Loon Mountain, New Hampshire

Smooth, well serviced, and easy going skiing in N.H.

What’s best about Loon is what’s most challenging too: Remarkably easy access means some pretty impressive crowds on weekends. Thankfully, Loon makes snowmaking and impeccable grooming a priority to keep conditions spiffy even on the busiest of days. 

Groomers at Loon Mountain

Corduroy that'll make you drool.

On mountain, intermediate groomers rule. You can find your bliss winding down Upper Walking Boss on North Peak (be ready to stop for an “aha” moment and selfie when you spot Mount Washington). Over at South Peak you’ll find thinner crowds, fast-moving lifts, and a nice variety of terrain. To experience Loon at its best, join the locals midweek when the trails are wide open and lines almost nonexistent. 

Other than crowds, the most nagging critique of Loon is aimed at its base area, which, truth be told, could use some upgrades. Though Loon skiers are desperate for a new base lodge (or two), there are no plans for updates as of now. There are, however, some great food choices in those somewhat dated buildings—just try to beat the egg sandwich on the menu of the Governor Adams Lodge. - Moira McCarthy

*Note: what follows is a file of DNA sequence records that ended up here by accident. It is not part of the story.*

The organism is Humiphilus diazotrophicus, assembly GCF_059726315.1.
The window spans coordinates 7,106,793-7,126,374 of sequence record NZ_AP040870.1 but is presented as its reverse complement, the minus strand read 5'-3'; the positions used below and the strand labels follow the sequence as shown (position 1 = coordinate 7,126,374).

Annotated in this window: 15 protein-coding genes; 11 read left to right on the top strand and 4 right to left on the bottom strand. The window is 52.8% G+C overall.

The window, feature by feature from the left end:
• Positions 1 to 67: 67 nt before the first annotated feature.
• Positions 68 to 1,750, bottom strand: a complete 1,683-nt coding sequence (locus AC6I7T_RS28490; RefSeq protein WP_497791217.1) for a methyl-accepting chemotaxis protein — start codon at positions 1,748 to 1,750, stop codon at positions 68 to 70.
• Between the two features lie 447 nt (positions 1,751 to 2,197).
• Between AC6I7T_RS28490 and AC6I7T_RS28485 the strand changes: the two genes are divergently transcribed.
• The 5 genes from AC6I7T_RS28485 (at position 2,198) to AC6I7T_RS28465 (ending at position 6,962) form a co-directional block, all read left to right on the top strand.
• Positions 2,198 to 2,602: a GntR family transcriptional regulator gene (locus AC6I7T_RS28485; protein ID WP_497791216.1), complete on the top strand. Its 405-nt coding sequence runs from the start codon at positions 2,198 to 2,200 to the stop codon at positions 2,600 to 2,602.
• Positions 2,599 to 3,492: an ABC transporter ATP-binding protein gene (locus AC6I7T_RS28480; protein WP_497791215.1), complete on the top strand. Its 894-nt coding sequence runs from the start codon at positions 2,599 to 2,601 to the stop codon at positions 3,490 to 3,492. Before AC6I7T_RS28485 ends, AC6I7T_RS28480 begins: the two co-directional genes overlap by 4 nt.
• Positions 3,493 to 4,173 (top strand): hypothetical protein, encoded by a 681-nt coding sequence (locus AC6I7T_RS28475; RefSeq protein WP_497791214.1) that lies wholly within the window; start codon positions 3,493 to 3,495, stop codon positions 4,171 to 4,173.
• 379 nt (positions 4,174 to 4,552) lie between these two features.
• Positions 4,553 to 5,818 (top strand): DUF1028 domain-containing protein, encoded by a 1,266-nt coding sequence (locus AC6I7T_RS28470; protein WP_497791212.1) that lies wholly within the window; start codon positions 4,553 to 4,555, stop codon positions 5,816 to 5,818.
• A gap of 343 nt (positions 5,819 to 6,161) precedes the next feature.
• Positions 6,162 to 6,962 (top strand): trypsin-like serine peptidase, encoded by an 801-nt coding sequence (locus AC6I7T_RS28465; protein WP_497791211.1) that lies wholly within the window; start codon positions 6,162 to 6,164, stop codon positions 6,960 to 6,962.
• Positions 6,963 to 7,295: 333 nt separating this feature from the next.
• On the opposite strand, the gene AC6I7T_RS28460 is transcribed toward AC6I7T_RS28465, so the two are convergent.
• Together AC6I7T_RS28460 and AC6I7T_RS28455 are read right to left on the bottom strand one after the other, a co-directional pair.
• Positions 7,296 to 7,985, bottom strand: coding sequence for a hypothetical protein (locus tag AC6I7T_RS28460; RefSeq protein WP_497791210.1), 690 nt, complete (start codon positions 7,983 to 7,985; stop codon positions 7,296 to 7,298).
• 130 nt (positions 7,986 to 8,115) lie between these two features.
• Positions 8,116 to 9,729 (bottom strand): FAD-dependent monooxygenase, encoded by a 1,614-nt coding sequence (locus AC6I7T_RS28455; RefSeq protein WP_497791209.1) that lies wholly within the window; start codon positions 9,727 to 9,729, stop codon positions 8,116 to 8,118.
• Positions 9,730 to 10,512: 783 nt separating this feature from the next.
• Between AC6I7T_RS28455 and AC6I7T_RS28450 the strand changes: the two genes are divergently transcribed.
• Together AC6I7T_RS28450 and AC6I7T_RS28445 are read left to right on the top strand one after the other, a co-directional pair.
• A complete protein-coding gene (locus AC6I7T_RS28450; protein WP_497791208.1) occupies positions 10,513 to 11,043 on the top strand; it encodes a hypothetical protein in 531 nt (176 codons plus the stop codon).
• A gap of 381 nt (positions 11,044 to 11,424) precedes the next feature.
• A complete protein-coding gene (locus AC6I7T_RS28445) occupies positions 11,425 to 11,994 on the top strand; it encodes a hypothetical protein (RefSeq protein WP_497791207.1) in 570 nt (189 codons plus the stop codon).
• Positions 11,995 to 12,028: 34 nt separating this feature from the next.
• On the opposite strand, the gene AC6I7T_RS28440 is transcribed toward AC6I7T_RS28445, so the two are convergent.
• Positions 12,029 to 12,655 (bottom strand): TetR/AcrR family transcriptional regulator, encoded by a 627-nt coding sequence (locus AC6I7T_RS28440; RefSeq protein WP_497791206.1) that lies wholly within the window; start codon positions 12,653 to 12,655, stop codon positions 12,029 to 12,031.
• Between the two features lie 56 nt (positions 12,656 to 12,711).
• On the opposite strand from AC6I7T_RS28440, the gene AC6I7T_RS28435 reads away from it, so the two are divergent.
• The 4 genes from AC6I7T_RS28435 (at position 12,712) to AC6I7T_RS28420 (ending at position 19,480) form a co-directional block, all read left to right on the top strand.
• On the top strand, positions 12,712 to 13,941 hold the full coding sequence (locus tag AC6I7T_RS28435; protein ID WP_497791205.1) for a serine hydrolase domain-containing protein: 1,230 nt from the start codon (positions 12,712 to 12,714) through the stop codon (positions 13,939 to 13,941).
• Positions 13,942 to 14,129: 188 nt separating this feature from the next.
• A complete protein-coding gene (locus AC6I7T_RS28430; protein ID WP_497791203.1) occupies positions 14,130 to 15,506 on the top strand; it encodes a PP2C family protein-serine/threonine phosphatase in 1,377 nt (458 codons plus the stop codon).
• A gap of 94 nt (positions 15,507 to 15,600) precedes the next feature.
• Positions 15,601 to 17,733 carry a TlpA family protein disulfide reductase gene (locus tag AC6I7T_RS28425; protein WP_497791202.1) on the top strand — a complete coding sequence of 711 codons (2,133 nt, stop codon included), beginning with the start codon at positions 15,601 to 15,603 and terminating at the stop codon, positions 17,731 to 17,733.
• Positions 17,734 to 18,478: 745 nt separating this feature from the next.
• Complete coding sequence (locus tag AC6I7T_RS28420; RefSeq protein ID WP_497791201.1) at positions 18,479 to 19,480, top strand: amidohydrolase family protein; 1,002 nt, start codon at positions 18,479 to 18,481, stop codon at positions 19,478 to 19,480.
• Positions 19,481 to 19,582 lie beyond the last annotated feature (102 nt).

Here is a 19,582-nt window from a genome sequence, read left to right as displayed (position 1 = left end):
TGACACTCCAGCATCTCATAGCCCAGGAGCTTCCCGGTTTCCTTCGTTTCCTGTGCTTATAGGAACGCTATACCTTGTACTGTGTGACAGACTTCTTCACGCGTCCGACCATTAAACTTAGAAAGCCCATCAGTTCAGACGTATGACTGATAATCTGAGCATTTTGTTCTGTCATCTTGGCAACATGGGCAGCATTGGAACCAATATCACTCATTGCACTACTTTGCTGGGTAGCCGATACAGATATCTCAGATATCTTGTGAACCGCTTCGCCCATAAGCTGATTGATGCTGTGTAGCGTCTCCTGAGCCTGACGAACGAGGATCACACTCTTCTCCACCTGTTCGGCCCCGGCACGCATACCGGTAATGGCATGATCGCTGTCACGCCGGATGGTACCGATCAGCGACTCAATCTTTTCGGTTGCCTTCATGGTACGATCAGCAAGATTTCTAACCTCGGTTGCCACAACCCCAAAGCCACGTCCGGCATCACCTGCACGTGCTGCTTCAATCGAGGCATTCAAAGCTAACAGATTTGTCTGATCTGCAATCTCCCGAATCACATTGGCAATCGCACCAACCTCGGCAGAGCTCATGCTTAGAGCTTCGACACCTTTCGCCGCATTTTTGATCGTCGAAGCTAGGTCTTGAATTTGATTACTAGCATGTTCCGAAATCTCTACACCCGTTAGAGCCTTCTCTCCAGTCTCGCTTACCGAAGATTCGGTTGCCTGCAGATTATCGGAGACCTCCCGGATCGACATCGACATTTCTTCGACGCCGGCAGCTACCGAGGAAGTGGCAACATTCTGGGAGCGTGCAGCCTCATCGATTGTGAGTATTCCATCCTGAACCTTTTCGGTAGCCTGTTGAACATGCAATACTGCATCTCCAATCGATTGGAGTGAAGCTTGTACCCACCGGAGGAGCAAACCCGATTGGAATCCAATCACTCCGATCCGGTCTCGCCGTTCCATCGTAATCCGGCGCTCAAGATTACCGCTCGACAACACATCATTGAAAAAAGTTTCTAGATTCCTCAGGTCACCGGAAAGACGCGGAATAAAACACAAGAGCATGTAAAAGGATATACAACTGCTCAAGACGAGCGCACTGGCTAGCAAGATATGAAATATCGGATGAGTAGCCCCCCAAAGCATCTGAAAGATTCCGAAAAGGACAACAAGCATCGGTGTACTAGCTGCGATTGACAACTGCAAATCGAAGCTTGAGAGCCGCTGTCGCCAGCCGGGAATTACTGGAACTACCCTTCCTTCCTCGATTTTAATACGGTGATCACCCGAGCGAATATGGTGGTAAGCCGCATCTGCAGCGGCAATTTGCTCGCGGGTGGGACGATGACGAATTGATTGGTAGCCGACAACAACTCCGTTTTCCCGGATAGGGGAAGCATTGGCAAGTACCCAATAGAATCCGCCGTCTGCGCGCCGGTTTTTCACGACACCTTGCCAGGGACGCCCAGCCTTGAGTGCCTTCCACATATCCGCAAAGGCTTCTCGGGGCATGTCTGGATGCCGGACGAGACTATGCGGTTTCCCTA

Average SnowfallAcresLiftsTrails






DINING Head to Flapjack’s Pancake House; the made-from-scratch pancakes are decadent, and a model train circles above, for added fun. 

DOWN-DAY ACTIVITIES Take a guided summit snowshoe tour, go snow tubing, or—get this—zipline across the Pemigewasset River, even in the dead of winter.

ON-MOUNTAIN EATS Camp III at the base has a lumberjack feel and hearty fare to match it. Try the pulled pork sandwich (secret recipe) on the deck: The best sunny day spot on the mountain.     

APRÈS SPOT Stop by the Paul Bunyan Room, especially during football season and the annual ’80s party. It’s a hoot.

DON'T MISS The oft-overlooked in winter J.E. Henry Railroad at the base. A classic steam-powered, wood-fired train that takes you between lodges. Kitchy, yes, but cool and fun for all ages.